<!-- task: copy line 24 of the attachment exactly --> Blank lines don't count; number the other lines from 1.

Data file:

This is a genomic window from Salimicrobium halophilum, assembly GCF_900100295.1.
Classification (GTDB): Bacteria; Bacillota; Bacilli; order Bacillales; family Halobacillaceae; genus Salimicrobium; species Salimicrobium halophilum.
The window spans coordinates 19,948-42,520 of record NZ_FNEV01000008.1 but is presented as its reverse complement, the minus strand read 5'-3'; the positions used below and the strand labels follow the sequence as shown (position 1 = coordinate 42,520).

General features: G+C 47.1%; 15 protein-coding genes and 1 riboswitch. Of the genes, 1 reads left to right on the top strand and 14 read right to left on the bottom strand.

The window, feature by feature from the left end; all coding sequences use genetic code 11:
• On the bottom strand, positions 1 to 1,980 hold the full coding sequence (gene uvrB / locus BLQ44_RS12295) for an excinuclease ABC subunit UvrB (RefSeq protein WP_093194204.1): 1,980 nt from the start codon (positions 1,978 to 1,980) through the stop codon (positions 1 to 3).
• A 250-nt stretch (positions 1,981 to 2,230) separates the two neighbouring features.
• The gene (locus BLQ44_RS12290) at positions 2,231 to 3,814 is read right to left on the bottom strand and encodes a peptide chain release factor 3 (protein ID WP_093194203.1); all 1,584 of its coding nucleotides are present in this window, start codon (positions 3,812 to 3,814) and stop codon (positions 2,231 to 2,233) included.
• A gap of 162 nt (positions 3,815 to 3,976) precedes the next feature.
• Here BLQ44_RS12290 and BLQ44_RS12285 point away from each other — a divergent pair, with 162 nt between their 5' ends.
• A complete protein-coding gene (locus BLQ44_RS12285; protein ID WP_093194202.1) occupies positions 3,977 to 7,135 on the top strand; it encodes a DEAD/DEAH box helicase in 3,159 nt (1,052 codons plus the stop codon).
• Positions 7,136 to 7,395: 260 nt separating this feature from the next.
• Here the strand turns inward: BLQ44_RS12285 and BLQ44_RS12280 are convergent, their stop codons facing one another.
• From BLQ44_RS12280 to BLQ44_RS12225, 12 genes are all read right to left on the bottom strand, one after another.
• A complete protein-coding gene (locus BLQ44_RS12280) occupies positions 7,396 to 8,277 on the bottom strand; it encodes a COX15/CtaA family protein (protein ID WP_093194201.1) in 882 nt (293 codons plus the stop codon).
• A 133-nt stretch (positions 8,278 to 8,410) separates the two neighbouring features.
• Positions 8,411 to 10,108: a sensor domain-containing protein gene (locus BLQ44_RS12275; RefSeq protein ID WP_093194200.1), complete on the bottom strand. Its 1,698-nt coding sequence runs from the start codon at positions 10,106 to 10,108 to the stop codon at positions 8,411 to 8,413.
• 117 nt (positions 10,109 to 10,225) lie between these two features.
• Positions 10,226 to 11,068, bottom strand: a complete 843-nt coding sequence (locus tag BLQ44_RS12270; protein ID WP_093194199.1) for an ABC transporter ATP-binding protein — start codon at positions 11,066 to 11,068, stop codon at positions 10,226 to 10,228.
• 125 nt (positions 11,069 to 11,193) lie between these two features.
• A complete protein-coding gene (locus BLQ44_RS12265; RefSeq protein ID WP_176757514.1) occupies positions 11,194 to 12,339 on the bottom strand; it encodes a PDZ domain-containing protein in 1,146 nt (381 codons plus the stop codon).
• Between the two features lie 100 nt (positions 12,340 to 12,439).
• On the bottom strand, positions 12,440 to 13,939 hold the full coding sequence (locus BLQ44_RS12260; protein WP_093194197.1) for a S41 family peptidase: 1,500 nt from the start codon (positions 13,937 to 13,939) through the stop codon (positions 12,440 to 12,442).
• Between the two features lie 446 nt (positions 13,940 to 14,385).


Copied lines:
• Between the two features lie 446 nt (positions 13,940 to 14,385).